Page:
When a player comes in with the intent to glorify themselves through abuse or exploitation of the system, they are giving you clear messages. They are not that interested in playing the game, they want to use it. They are not that interested in playing a role, they want to succeed. They are not that interested in collaborating to build an appropriate expression of the setting, they are looking to beat the system. If these are their intentions, then it doesn’t matter what their play style is. This is the root of the problem, not the decision to focus solely on charisma and charisma related skills so high that they can talk a bank door into opening. Someone who walks in looking to dominate the game, the story, and the other players, is not there to cooperate in what most of us agree is a cooperative venture. Such a person is not a powergamer, they are a tool.

A powergamer runs a character that is more powerful than the rest in some specific way. The question is not, ‘what to do about this?’ but rather, “Why?” This holds true of all the player types you might identify, liked and unliked. It is more important, and a better use of your time, to ask why the player is building a character this way than to prepare a defense versus powergaming or erect a mana-barrier +1 vs min/maxers, +3 versus thespians. If you ask why, you can identify the tool from the gamer. If you ask why, you can discover more about one of your gaming buddies and be a part of building better stories. If you ask why, you might discover that things that you do in the game are contributing to their desire to powergame. These things do not appear in a vacuum. While you may not have been present when this particular seed was planted in the player, you may be doing nothing to encourage more divergent growth.

Ask why.

Classic Connections
One use of a tough character built by a powergamer is to kill off all the NPCs early and often. The GM has several responses to this, but the most common seems to be blaming the players for not roleplaying, or being too lazy to pay attention to what is going on.

  • One reason I have personally encountered for that tough, powergamer character to react to NPCs with swift and lethal violence was that during the campaign and the two before it, the NPCs were invariably more powerful than they seemed, were invariably intended to screw the party, and unless they were stopped cold when out of their safe zones, they would be too tough for us to handle. The player was paying a great deal of attention to the campaign and spent a lot of time putting clues together. The character evolved in response to perceived threats from their starting point, into a reluctant, but effective killer.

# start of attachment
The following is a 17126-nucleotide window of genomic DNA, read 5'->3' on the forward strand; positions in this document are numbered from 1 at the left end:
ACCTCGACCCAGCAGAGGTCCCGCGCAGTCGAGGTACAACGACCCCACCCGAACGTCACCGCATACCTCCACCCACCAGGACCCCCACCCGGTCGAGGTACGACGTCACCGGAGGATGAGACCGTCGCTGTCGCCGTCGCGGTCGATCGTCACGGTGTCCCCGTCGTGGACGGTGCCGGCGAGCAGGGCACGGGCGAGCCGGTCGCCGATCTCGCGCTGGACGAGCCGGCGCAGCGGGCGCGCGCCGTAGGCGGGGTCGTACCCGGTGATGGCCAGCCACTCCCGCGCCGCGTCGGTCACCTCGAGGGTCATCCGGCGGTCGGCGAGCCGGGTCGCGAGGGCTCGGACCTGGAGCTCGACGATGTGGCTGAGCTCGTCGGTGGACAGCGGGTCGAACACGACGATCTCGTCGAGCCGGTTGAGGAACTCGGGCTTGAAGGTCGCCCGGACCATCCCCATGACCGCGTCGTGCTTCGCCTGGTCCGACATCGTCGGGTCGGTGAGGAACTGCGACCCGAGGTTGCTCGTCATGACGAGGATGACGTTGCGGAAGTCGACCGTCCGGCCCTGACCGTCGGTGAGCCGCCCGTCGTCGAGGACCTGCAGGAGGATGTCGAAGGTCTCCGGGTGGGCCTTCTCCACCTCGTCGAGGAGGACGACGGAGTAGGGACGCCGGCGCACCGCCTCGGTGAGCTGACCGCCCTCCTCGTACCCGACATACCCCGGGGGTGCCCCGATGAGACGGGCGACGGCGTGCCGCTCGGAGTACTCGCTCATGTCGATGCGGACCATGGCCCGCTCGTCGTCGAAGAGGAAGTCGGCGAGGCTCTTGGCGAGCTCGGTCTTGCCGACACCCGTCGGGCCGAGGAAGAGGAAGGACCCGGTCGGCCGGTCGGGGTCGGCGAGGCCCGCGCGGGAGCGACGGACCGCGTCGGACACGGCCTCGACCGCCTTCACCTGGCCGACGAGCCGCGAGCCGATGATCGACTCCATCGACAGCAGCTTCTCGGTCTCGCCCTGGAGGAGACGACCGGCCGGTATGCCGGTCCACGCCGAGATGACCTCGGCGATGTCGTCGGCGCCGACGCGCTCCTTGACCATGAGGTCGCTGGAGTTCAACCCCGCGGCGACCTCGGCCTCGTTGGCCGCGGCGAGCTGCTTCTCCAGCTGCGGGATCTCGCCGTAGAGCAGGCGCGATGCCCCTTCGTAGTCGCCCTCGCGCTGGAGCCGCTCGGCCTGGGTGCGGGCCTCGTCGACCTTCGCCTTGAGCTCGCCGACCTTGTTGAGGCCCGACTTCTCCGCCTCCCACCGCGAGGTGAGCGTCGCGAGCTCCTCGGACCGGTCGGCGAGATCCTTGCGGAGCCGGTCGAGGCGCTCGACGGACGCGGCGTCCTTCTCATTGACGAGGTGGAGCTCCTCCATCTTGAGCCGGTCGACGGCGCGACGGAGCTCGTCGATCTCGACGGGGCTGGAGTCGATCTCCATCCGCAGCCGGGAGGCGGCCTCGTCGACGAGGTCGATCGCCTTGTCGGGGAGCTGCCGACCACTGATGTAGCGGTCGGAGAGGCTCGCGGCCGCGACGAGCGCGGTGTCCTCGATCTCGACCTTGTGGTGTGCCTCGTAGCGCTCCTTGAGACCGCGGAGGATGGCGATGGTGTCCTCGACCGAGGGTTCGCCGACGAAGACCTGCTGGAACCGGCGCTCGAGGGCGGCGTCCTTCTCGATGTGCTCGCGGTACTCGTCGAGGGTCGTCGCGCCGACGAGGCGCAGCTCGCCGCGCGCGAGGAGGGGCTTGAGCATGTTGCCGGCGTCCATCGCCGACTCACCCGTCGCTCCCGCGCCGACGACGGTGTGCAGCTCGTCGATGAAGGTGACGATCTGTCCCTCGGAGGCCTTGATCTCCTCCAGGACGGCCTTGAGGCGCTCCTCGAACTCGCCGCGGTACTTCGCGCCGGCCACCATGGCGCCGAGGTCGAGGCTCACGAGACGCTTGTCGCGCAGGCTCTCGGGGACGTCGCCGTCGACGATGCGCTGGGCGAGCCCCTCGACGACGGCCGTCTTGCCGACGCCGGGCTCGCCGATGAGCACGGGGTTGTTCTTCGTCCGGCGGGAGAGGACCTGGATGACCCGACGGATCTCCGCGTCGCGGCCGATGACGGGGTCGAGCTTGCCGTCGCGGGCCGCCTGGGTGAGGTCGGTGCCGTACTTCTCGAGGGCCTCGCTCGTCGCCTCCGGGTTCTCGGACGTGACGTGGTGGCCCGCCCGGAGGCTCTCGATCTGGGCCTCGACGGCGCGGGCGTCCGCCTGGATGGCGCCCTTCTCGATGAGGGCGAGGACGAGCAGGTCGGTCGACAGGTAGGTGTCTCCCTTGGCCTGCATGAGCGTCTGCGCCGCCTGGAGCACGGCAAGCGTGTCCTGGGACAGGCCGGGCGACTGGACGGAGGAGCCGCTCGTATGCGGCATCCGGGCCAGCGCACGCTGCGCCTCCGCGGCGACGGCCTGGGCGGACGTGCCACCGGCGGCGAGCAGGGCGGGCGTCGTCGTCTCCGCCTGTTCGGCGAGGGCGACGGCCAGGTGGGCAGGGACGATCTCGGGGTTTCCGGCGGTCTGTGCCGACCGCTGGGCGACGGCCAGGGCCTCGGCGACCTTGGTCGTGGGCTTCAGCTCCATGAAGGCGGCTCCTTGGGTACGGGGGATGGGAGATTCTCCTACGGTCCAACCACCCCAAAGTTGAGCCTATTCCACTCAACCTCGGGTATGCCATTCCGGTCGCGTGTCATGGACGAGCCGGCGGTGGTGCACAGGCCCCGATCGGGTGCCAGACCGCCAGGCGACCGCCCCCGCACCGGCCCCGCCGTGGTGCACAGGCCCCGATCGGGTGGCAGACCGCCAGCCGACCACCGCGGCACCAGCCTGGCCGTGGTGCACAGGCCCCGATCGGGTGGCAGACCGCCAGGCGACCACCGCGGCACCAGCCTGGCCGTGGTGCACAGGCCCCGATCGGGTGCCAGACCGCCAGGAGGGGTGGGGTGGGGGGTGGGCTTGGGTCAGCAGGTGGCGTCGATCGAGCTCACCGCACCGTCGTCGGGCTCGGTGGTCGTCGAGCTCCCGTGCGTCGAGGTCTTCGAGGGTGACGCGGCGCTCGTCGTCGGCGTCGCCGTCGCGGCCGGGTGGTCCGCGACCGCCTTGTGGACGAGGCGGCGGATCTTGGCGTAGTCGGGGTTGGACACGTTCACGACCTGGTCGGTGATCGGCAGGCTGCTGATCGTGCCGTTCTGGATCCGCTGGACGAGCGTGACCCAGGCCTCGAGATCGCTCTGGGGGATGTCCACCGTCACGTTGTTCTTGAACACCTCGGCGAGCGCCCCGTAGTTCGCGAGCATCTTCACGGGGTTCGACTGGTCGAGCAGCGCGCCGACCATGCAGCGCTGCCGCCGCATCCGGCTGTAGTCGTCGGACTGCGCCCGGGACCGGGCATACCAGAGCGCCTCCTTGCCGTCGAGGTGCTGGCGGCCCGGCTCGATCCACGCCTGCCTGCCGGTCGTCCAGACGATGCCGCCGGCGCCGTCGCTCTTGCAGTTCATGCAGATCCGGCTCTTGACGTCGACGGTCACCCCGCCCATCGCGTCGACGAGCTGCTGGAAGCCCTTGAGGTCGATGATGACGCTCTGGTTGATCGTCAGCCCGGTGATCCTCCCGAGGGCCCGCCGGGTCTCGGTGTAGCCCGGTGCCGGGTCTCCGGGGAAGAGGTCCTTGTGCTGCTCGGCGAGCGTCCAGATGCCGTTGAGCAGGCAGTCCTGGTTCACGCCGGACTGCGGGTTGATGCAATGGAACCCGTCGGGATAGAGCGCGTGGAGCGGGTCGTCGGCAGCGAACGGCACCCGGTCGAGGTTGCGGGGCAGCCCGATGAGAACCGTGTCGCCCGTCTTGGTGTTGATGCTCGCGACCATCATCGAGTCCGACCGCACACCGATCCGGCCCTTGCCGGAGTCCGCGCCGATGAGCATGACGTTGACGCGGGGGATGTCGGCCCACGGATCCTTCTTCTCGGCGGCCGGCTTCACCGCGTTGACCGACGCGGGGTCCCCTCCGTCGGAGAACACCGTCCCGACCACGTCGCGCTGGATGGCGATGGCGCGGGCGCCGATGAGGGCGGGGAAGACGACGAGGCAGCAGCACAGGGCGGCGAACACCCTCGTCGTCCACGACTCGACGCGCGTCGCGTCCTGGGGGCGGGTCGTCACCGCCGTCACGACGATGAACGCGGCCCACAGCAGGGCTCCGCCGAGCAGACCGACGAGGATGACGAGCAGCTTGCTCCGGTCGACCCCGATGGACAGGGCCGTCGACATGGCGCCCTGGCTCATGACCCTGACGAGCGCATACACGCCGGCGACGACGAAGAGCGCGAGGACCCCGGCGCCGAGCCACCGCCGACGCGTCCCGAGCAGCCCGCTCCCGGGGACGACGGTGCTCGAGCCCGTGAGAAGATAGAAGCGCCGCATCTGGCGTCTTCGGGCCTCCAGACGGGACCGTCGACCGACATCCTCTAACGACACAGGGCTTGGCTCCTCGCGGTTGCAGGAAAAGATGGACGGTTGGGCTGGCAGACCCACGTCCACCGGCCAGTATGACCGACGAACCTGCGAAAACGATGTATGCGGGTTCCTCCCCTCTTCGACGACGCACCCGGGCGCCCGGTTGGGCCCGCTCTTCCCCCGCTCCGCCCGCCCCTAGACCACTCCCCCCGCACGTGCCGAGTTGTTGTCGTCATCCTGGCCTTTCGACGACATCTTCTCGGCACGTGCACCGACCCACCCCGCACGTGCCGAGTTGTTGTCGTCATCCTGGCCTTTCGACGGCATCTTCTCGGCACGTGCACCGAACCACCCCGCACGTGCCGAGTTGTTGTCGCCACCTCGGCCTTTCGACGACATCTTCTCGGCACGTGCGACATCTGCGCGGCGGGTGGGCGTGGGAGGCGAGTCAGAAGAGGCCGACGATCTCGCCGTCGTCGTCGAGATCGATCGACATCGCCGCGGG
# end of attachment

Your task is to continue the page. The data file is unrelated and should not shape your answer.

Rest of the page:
• If the players encounter overwhelming odds, powerful beings, and betrayal as a matter of course, powergaming is a sensible reaction.

Another reason lurking behind the powergamer facade is the extreme end of the wish-fulfillment aspect some find in RPGs. Either as an expression of rejection for a weakness or a trait they cannot stand in themselves, or as the expression of a fundamental aspect of their personality or personal ability they cannot imagine life without, some powergamer characters make the difference between having that player or not. Some come to the table looking to escape, or some come to the table relatively unable to put themselves into the mental shoes of others. Forcing them into weaker or lesser roles than what they are comfortable being perceived as in the game is asking too much.

  • Strong and competent players with strong and competent characters is not a problem. Being unprepared to run a game for them is a problem
  • Cooperation is a relationship between everyone at the table. If the intent of each person is to game together to have fun, then that cooperation entails finding a balance between all the players, not telling ‘the powergamer’ that they have to de-optimize their character.

Balance within the party, and balancing threats, encounters, and finding ways to appropriately challenge the party is often the point of entry to the land of complaints verus powergamers for GMs. Roleplaying is up there, but that ‘meh’ feeling after the party easily trounces what was hoped to be a tough encounter is responsible for more upset than that, I suspect.

  • Not being able to balance an encounter so that “the powergamer is challenged without nuking the rest of the party” is in no way a result of having a powergamer in the group. Wow. There is so much askew with this viewpoint, I cannot include it all here. [balance, GM-oriented vs player-oriented vs group-oriented play, understanding of player desires and intentions, XP and advancement as goal/reward, level/class-based systems, etc]. This is a GM skill and group communication problem, not a play-style clash problem.